One of Toronto’s most thrilling summer (CNE) attractions NO MORE?
TORONTO — The CNE needs $11 million to survive to 2022, its executive director says
The City of Toronto has cancelled all major in-person events for a second straight summer due to COVID-19, it confirmed Friday.
A petition to keep the Canadian National Exhibit (CNE) in business has collected more than 6,000 signatures as the organization threatens to close its doors amid financial strain after 142 years in business.
The exhibition was set to take place from Aug. 20 to Sept. 6, 2021, but after being cancelled for the second year in a row, the CNE says it’s “facing huge financial pressure” and that it’s “at risk of being unable to host another fair.”
The petition, started by City of Toronto councillor Mike Layton, calls on the provincial and federal government to immediately contribute $5.5 million each to the CNE.
“The popularity of the 18-day fair makes a significant economic contribution to the economy of the GTA and province, generating $93.1M and $128.3M respectively,” the petition says.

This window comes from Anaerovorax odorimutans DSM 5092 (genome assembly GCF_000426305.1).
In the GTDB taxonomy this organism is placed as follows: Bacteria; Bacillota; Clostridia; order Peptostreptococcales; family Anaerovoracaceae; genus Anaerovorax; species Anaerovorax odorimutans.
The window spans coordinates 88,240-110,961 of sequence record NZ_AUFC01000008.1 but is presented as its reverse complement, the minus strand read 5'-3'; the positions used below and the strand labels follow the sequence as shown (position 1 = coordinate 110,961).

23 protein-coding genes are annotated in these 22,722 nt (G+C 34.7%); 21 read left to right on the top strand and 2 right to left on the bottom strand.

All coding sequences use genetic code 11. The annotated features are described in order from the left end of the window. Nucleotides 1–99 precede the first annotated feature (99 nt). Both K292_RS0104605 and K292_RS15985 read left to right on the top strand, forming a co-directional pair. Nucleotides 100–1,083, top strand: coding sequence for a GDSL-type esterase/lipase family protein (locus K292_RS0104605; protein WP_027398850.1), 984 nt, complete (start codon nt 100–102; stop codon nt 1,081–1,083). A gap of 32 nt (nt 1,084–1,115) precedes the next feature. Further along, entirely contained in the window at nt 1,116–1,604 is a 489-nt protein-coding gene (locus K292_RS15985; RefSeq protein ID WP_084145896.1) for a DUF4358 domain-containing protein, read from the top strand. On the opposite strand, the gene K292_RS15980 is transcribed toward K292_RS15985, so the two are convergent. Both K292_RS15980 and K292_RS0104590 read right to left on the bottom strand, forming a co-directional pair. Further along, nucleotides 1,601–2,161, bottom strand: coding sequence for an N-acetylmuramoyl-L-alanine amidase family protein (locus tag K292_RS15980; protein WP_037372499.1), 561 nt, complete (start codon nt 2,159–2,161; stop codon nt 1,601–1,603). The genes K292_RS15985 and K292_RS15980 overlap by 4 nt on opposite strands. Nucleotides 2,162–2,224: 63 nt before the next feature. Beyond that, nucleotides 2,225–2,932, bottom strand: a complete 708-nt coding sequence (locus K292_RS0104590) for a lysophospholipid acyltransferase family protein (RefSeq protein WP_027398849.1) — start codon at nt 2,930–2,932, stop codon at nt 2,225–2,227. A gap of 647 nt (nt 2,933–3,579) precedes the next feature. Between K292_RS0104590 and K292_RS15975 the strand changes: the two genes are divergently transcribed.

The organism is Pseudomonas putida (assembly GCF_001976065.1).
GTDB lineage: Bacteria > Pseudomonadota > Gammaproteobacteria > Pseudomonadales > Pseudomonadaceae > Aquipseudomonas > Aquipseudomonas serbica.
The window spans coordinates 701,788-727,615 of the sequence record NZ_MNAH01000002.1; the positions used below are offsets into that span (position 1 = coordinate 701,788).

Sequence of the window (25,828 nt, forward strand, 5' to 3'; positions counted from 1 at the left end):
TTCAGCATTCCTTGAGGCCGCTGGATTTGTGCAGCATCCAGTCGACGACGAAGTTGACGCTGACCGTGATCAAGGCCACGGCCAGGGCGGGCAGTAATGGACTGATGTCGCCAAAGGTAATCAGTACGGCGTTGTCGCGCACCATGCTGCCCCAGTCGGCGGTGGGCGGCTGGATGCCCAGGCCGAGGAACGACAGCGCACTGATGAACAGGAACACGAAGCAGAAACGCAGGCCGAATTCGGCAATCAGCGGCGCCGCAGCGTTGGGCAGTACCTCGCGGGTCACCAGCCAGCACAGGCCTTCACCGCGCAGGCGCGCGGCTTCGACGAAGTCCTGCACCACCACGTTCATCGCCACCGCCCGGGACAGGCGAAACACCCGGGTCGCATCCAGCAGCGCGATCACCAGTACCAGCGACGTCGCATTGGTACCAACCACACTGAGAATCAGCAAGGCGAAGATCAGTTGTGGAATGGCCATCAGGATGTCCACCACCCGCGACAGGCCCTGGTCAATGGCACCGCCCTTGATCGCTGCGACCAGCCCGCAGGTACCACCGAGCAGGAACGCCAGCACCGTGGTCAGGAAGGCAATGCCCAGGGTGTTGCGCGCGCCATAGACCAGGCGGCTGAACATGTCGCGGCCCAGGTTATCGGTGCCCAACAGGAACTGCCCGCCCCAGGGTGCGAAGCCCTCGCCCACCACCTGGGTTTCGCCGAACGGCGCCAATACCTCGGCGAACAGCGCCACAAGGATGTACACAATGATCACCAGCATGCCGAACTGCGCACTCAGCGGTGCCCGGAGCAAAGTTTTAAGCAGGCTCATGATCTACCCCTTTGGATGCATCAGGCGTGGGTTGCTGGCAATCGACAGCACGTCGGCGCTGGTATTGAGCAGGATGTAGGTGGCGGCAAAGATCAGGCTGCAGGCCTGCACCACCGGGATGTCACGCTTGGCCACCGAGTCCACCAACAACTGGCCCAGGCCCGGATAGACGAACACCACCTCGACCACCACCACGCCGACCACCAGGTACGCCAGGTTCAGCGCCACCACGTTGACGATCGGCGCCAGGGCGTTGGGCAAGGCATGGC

The 2021 CNE was cancelled on Friday, May 14th, along with all of Toronto’s other major celebrations and festivals this summer.
At the time of publication, the petition was just over 500 signatures away from its goal of 7000.
Founded in 1879, the CNE is Canada’s largest community event and welcomes over 1.5 million visitors every year.
The fair was cancelled for the first time since World War II in 2020 due to the pandemic.
Exactly what this year’s event will look like is still uncertain, and depends on what the regulations and restrictions are at the time.
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Darrell Brown, Executive Director of the CNE, said while expected, the news is devastating for the community and staff who are bracing for “massive” layoffs.
“At this point in time we’re living on borrowed money in the short-term and will be completely out of funds by December,” Brown told CBC News.
The normally self-sustaining event has lost more than $70 million in revenue over the course of the pandemic, said Brown. It cut expenses by 86 per cent, but still needs about $11 million to survive to 2022.
Mayor John Tory told CBC Radio’s Metro Morning that he believes the city will be in much better place by the late summer, but he’s not sure it will safe to be “shoulder to shoulder” with huge groups of people.
Waiting until the last minute to cancel events would also draw criticism, he said.
Last CNE Summer Exhibition (2019) before the Pandemic
Here is the actual video of the last CNE summer exhibition in Toronto before the COVID-19 Coronavirus pandemic strike.